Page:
Rwanda nature occurring vegetation is now mostly restricted to the three National Parks, with terraced agriculture dominating the rest of the country. Nyungwe, the largest remaining tract of forest, contains 200 species of tree as well as orchids and begonias. Vegetation in the Volcanoes National Park is mostly bamboo and moorland, with small areas of forest. By contrast, Akagera has a savanna ecosystem in which acacia dominates the flora. There are several rare or endangered plant species in Akagera, including Markhamia lutea and Eulophia guineensis.
The greatest diversity of large mammals is found in the three National Parks, which are designated conservation areas. Akagera contains typical savanna animals such as giraffes and elephants, while Volcanoes is home to an estimated one third of the worldwide mountain gorilla population. Nyungwe Forest boasts thirteen primate species including chimpanzees and Ruwenzori Columbus arboreal monkeys; the Ruwenzori Columbus move in groups of up to 400 individuals, the largest troop size of any primate in Africa.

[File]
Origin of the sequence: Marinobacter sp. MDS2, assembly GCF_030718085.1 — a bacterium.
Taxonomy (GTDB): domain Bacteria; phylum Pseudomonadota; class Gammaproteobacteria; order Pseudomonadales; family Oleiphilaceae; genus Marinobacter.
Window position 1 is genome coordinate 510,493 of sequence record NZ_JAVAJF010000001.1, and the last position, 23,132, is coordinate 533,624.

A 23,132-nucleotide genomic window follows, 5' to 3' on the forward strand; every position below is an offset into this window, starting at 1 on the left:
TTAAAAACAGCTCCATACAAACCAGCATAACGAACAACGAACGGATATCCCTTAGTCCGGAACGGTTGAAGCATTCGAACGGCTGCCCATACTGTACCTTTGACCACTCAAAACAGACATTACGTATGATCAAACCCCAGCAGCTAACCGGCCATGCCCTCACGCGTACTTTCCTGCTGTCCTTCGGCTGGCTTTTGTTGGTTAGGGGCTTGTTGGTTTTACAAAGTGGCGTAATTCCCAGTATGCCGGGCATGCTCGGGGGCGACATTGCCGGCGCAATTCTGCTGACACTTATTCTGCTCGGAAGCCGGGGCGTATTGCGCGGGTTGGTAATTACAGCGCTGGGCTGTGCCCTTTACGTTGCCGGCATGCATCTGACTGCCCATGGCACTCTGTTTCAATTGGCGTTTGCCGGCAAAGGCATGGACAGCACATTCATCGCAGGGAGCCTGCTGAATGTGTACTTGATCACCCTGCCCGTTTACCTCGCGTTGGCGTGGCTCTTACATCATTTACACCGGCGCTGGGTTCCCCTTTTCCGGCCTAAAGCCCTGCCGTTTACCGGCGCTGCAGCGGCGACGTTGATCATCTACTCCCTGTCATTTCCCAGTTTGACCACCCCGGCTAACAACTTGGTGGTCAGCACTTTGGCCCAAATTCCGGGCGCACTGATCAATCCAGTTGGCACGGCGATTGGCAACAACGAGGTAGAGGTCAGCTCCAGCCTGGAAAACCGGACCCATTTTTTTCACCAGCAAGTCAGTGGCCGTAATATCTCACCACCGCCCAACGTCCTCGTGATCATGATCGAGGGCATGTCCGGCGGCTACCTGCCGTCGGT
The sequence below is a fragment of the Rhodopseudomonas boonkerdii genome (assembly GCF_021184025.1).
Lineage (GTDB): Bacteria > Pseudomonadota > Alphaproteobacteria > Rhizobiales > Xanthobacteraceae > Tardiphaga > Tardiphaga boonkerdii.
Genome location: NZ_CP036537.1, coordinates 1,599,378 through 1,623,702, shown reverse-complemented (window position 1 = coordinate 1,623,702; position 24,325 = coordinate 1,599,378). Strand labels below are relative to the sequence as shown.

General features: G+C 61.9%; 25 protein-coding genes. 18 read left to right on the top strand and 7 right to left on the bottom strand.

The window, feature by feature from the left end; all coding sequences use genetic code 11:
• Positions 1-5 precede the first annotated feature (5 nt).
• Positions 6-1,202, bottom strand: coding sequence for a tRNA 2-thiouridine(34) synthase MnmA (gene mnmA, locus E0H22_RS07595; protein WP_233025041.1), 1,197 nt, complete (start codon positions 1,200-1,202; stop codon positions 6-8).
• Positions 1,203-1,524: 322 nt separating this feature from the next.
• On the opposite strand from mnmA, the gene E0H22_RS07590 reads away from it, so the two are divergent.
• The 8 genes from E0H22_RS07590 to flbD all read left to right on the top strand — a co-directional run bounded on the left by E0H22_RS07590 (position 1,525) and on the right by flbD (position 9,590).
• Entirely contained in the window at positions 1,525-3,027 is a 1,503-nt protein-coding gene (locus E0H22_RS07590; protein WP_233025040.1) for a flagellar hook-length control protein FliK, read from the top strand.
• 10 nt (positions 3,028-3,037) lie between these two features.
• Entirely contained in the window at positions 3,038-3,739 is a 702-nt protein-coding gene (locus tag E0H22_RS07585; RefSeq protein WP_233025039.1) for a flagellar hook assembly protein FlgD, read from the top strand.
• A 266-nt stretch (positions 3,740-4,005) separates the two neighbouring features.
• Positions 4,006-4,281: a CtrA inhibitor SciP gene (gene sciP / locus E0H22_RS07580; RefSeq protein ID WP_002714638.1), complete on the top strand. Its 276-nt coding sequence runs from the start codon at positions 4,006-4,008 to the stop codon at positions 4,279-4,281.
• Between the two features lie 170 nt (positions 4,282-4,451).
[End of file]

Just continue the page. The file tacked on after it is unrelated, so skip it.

There are 670 bird species in Rwanda, with variation between the east and the west. Nyungwe Forest, in the west, has 280 recorded species, of which 26 are endemic to the Albertine Rift; endemic species include the Ruwenzori Turaco and Handsome Francolin. Eastern Rwanda, by contrast, features savanna birds such as the Black-headed Gonolek and those associated with swamps and lakes, including storks and cranes.
Rwanda is a country of few natural resources, and the economy is based mostly on subsistence agriculture by local farmers using simple tools. An estimated 90% of the working population farms, and agriculture comprised an estimated 42.1% of GDP in 2010. Since the mid-1980s, farm sizes and food production have been decreasing, due in part to the resettlement of displaced people. Despite Rwanda’s fertile ecosystem, food production often does not keep pace with population growth, and food imports are required.